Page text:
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An Interview with Brian Michael Bendis
by
Andrew Goletz

1997

Brian Michael Bendis is living the fan-boy dream. He started drawing ever since he learned how to pick up a pencil, and after years of hard work, his critically acclaimed Jinx (a follow-up to the critically acclaimed mini-series AKA: Goldfish) is making the move to Image and Goldfish is in the process of becoming a major motion picture.

AG: So what made you want to get into this industry?

BMB: I had childlike ambitions. I went to art school and the people there didnít go for that super hero look, so I found myself turning to a style that they would appreciate more. At the same time, I was learning about film and I took what I had learned for both areas and merged them. My graduation thesis was a book I put together called Parts of a Hole. Itís a collection of short stories presented in different styles, and it was my first published work. I had a variety of publishing options, but I chose Caliber and it was the best decision I had ever made. At first I was uncomfortable with black and white, but I grew to love it. AG: Would you ever do color?

BMB: Sure. Iím not one of those genre snobs who refuses to respect or do different things. The generation before me has this thing up their asses about what respectable work is. Everyone is bitching about other peopleís career choices instead of concentrating on their own. AG: You have to see your potential in everything and not shut yourself out of opportunities.

BMB: Yeah. Iím aware of the fact that Iím at a point in my career where many people would kill to be at. You can go to a convention and see hundreds of people who would kill to be in your shoes. Iím fortunate to be in this position and to like what Iím doing. Nothing is going to take me away from my own books, but I do like to do other things as well. AG: How do you define yourself in comics?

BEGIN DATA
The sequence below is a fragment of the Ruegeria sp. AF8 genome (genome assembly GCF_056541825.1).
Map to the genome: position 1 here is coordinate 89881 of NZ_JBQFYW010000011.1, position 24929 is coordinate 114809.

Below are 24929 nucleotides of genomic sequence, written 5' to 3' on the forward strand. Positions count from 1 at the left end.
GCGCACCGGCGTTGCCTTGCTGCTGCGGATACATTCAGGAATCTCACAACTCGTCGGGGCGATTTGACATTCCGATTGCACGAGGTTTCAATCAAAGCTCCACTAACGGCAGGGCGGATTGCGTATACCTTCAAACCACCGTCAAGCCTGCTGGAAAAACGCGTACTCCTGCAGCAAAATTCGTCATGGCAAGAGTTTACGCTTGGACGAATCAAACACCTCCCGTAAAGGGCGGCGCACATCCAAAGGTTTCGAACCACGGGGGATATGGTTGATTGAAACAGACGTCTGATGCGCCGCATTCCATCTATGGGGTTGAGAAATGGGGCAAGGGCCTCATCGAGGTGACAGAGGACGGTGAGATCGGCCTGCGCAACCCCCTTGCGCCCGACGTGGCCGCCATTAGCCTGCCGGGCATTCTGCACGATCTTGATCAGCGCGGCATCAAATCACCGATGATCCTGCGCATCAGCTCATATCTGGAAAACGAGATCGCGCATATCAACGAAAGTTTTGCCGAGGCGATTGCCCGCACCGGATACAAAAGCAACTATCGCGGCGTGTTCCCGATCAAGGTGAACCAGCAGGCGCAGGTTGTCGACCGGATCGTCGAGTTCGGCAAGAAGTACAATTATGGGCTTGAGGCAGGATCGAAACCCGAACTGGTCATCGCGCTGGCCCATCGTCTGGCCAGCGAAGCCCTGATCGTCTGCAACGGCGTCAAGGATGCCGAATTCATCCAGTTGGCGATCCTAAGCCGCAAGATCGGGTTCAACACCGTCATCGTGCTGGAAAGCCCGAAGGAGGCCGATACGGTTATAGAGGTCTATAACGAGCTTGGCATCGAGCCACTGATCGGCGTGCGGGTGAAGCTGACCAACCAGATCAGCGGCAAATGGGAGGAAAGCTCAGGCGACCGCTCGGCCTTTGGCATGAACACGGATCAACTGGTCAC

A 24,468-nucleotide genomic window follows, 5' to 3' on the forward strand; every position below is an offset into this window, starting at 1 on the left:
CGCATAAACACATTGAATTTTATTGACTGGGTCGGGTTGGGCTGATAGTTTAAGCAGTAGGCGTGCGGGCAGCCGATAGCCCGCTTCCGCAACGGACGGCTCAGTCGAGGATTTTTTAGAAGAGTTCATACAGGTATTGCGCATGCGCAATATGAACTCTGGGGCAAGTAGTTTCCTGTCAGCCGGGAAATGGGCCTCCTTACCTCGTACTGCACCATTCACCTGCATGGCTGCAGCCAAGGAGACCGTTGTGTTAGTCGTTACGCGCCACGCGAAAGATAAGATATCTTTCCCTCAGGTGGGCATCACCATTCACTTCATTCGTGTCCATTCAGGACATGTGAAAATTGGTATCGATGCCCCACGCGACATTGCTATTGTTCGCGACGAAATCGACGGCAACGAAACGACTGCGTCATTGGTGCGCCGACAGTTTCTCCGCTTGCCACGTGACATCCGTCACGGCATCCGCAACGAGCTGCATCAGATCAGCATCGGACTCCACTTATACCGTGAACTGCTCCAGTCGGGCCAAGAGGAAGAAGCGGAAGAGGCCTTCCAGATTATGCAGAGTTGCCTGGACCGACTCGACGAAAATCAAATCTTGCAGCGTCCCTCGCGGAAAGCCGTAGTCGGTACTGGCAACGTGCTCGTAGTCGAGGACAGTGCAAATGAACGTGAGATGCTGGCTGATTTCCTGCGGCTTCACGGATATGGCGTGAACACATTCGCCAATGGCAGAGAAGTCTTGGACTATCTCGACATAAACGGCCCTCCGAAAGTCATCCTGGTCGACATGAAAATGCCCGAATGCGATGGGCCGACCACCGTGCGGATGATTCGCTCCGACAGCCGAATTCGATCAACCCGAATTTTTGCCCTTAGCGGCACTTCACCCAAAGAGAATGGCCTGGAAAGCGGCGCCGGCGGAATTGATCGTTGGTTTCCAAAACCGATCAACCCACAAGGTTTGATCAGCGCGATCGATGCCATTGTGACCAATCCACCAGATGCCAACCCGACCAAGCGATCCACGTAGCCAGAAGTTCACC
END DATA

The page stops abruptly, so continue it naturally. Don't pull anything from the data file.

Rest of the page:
BMB: Everyone says, Ďhere are the rulesí, Ďthis is what you should doí. I didnít want to mimic someone elseís style. I canít see a reason for doing that. The thing I love about comic books is that it is such a bastardized art form, like Rock and Roll. Itís not just one thing, but an amalgam of different forms. Taken by itself, it could be pretty dull after awhile, but mixed with all these different styles you have something pretty interesting. Itís the same way with comics. It takes a longer time to find your voice, but this way I was more satisfied when I did it. It may have taken longer, but in my opinion the reward was better. AG: How would you define Jinx?

BMB: Well, itís my first adult book. What I mean is that I created all of the characters of Goldfish, etc while I was in high school. The first two issues of AKA: Goldfish are like 90 pages. I basically wrote out that same story in high school and it was told in 8 pages. Thatís why I chose to include my original short story in the trade paperback. I think itís funny to look back on. This is the first work that Iíve created as an adult. AG: Strong characterization is one of the many strong points in your work.

BMB: The characters are important to me, and I want them to be important to the readers. Itís like the story of how you tell people about your relationship with your girlfriend. They can be happy for you, but they never really understand it. I want readers to be able to care about these characters and the situations that theyíre faced with was if itís them in the situation and theyíre not just observing it. AG: Why did you decide to go with a new character for the on-going book, rather than using Goldfish?

BMB: I went back and forth with the idea of killing Goldfish off in the mini-series, but decided that it was the easy way out. Besides, I had already killed off a bunch of other characters and I didnít want to kill off everyone that I had liked; you know, pull a Tarantino. Goldfish was the grifter character and heís very interesting to me. Jinx is a bounty hunter and that is also an interesting profession to me. They are intelligent people and could one day look back on this point in their lives and think, Ďwhy was I doing this?í AG: So the bounty hunter aspect appealed to you?